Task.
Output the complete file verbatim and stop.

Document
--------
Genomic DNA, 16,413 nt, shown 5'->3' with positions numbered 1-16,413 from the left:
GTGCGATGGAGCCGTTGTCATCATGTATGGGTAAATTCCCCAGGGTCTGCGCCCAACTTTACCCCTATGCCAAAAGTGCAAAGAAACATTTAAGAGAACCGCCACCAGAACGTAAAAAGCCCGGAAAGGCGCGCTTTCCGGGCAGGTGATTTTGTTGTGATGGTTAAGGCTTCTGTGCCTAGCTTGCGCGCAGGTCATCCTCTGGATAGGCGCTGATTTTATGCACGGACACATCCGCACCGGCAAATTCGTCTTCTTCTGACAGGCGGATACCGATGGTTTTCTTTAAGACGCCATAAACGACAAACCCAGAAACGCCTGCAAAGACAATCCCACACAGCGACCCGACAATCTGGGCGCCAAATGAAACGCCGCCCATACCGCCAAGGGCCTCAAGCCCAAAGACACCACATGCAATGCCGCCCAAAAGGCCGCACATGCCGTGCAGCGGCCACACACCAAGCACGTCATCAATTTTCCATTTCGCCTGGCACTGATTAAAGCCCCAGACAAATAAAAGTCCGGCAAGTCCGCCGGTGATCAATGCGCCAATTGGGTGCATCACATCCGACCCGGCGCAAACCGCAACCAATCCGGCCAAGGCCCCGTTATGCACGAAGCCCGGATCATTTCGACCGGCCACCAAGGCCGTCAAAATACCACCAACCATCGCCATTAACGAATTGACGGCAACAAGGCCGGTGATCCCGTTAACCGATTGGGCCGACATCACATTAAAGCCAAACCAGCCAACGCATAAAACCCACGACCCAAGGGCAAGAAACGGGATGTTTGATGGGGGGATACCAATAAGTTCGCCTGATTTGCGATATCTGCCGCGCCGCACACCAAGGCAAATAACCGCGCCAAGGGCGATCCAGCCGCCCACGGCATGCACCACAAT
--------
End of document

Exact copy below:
Genomic DNA, 16,413 nt, shown 5'->3' with positions numbered 1-16,413 from the left:
GTGCGATGGAGCCGTTGTCATCATGTATGGGTAAATTCCCCAGGGTCTGCGCCCAACTTTACCCCTATGCCAAAAGTGCAAAGAAACATTTAAGAGAACCGCCACCAGAACGTAAAAAGCCCGGAAAGGCGCGCTTTCCGGGCAGGTGATTTTGTTGTGATGGTTAAGGCTTCTGTGCCTAGCTTGCGCGCAGGTCATCCTCTGGATAGGCGCTGATTTTATGCACGGACACATCCGCACCGGCAAATTCGTCTTCTTCTGACAGGCGGATACCGATGGTTTTCTTTAAGACGCCATAAACGACAAACCCAGAAACGCCTGCAAAGACAATCCCACACAGCGACCCGACAATCTGGGCGCCAAATGAAACGCCGCCCATACCGCCAAGGGCCTCAAGCCCAAAGACACCACATGCAATGCCGCCCAAAAGGCCGCACATGCCGTGCAGCGGCCACACACCAAGCACGTCATCAATTTTCCATTTCGCCTGGCACTGATTAAAGCCCCAGACAAATAAAAGTCCGGCAAGTCCGCCGGTGATCAATGCGCCAATTGGGTGCATCACATCCGACCCGGCGCAAACCGCAACCAATCCGGCCAAGGCCCCGTTATGCACGAAGCCCGGATCATTTCGACCGGCCACCAAGGCCGTCAAAATACCACCAACCATCGCCATTAACGAATTGACGGCAACAAGGCCGGTGATCCCGTTAACCGATTGGGCCGACATCACATTAAAGCCAAACCAGCCAACGCATAAAACCCACGACCCAAGGGCAAGAAACGGGATGTTTGATGGGGGGATACCAATAAGTTCGCCTGATTTGCGATATCTGCCGCGCCGCACACCAAGGCAAATAACCGCGCCAAGGGCGATCCAGCCGCCCACGGCATGCACCACAAT